“Government economic data also suggests that competition in insurance markets is intensifying,� said Gregory Heidrich, the PCI’s senior vice president for policy development and research. “In first-quarter 2003, when insurance markets were firming, written premium growth exceeded current dollar GDP – gross domestic product – growth by 10.4 percentage points. By first-quarter 2004, the spread between premium growth and GDP growth had turned negative and, in first-quarter 2005, premium growth fell 1.3 percentage points short of GDP growth. The Consumer Price Indexes for Motor Vehicle Insurance and Tenants� and Household Insurance also indicate increasingly competitive conditions in insurance markets. For example, the CPI for Motor Vehicle Insurance rose 9.3 percent versus year ago in the third quarter of 2003, but increases in that measure of what consumers are paying for auto insurance slowed to 3.2 percent versus year ago in first-quarter 2005 and 2.4 percent in second-quarter 2005,� added Heidrich.
Also contributing to the increase in net income, the industry’s pre-tax net investment gains – the sum of realized capital gains and net investment income (primarily dividends earned from stocks and interest on bonds) – rose $2.2 billion, or 17.5 percent, to $15 billion in first-quarter 2005 from $12.7 billion in first-quarter 2004. But adjusted for $2.3 billion in special dividends, net investment gains fell 0.3 percent to $12.7 billion.
Based on reported results, net investment income rose 44.4 percent to $13.5 billion in first-quarter 2005 from $9.4 billion in first-quarter 2004. Adjusted for special dividends, investment income rose 20.2 percent to $11.2 billion.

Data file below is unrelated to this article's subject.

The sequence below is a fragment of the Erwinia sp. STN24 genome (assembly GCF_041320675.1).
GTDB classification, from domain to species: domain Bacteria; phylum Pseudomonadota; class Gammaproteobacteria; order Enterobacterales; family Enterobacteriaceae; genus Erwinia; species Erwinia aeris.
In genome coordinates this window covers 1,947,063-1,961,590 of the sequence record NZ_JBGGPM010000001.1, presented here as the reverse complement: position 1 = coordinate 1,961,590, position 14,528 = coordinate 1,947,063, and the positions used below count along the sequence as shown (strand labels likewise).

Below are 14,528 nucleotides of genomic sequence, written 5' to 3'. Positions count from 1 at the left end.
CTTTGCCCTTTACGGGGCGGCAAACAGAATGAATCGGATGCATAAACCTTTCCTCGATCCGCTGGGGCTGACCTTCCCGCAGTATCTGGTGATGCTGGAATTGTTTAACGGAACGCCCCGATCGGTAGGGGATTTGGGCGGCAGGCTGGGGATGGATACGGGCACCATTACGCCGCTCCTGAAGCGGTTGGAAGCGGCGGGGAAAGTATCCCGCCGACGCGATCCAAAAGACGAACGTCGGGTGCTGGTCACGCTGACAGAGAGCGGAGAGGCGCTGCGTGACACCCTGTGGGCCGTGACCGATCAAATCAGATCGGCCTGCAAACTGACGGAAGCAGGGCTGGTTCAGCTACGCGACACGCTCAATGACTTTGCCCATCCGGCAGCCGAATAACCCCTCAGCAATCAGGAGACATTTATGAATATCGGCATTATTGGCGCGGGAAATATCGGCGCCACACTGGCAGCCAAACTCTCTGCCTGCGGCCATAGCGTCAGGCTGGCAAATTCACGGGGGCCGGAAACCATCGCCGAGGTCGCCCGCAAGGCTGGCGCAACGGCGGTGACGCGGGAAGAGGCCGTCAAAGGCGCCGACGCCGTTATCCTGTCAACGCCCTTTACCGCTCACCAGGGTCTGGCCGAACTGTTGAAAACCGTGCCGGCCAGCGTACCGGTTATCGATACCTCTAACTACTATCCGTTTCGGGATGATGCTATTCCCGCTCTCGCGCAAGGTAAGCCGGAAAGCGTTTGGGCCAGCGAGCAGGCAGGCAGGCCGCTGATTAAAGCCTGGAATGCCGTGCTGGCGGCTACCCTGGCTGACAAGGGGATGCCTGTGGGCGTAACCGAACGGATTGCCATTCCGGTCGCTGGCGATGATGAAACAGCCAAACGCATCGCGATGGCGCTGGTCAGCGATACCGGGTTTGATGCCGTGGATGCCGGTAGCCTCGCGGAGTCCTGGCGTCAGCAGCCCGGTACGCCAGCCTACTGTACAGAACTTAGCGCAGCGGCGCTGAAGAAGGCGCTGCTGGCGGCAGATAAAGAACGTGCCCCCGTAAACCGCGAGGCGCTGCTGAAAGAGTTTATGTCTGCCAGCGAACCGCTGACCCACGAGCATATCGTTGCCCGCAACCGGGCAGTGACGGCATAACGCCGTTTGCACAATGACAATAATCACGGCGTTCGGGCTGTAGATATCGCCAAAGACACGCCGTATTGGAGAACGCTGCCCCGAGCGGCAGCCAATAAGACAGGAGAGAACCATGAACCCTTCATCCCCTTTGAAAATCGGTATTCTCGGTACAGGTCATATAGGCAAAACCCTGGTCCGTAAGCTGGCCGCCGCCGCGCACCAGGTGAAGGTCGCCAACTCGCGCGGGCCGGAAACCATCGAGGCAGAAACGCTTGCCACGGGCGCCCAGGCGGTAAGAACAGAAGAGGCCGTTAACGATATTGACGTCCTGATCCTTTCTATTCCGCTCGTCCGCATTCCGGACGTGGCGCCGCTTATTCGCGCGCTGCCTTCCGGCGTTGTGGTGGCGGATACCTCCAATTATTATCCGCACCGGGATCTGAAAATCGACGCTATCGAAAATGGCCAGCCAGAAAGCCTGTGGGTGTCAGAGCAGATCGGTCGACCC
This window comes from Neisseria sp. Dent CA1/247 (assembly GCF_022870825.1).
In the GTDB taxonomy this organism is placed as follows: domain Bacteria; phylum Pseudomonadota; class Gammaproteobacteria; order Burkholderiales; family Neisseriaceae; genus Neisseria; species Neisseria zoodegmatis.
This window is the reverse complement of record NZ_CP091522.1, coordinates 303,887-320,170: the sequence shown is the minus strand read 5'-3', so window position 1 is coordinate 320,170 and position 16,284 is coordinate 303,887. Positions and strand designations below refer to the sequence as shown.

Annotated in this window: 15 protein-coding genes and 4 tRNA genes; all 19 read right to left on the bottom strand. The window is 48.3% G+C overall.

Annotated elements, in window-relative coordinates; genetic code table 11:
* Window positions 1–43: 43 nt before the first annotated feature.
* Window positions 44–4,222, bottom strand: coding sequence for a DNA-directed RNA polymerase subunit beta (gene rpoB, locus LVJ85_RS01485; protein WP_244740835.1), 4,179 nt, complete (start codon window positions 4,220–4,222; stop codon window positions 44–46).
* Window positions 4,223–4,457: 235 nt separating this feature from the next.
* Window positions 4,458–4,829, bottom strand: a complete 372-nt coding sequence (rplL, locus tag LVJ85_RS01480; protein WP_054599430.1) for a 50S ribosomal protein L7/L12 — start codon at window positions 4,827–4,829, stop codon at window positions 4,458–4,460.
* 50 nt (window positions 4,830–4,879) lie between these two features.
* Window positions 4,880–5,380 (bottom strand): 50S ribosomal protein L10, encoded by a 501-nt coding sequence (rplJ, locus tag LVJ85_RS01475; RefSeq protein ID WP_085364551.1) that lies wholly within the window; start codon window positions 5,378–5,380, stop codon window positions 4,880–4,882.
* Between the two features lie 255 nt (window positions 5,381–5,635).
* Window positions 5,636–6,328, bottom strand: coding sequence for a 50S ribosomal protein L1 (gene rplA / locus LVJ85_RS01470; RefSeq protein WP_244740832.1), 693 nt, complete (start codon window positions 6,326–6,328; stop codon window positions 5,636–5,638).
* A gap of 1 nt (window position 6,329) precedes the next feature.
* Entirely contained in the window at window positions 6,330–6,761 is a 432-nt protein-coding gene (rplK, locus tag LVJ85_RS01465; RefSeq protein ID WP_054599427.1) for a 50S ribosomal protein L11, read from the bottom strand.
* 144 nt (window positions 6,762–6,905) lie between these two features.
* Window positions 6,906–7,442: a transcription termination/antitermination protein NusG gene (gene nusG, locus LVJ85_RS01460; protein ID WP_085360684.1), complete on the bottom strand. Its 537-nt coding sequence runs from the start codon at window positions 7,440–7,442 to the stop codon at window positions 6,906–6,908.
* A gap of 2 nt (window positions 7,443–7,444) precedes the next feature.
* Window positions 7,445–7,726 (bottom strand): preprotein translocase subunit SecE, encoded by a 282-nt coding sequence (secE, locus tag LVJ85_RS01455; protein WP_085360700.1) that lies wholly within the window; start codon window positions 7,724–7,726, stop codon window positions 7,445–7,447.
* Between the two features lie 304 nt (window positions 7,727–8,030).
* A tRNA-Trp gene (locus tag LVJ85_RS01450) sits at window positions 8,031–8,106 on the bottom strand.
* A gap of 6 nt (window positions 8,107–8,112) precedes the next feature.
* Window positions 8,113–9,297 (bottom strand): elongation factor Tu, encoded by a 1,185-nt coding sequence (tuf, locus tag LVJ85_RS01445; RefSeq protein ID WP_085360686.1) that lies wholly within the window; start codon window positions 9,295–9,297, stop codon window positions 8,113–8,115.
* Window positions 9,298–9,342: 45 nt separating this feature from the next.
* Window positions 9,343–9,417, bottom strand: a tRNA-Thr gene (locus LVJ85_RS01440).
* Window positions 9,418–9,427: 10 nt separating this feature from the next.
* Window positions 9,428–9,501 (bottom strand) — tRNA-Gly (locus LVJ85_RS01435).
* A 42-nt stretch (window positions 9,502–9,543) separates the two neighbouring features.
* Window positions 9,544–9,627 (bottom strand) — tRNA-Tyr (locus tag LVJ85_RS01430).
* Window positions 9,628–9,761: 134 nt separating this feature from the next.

“Investment income is up 20.2 percent after adjusting for special dividends because insurers are holding more invested assets and the yield on those assets has increased,” said Kollar. He noted that insurers� average holdings of cash and invested assets rose 9.5 percent to $1.0 trillion in first-quarter 2005 from $951.7 billion in first-quarter 2004 and that the annualized yield on those assets rose 9.8 percent. Nonetheless, the outlook for investment income is mixed, according to Kollar. �The Federal Reserve Board has raised its benchmark short-term interest rate nine times since June 2004. With the Fed having raised interest rates as recently as the end of last month and many economists expecting the Fed to continue raising short-term rates, investment yields are poised to rise from current levels. But intensifying competition in insurance markets could undermine the underwriting cash flows that have fueled growth in cash and invested assets,” added Kollar.
Realized capital gains declined $1.9 billion, or 57.1 percent, to $1.4 billion in the first three months of 2005 from $3.4 billion in the first three months of 2004.
The industry’s pre-tax operating income – the sum of its gain or loss on underwriting, its net investment income and other miscellaneous income – rose $5.8 billion, or 39.5 percent, to $20.6 billion in first-quarter 2005 from $14.8 billion in first-quarter 2004. Adjusted for special dividends, pre-tax operating income increased $3.6 billion, or 24.2 percent, to $18.3 billion. Detracting slightly from the growth in operating income, miscellaneous other income fell $0.2 billion to negative $0.1 billion in first-quarter 2005 from $0.1 billion in first-quarter 2004.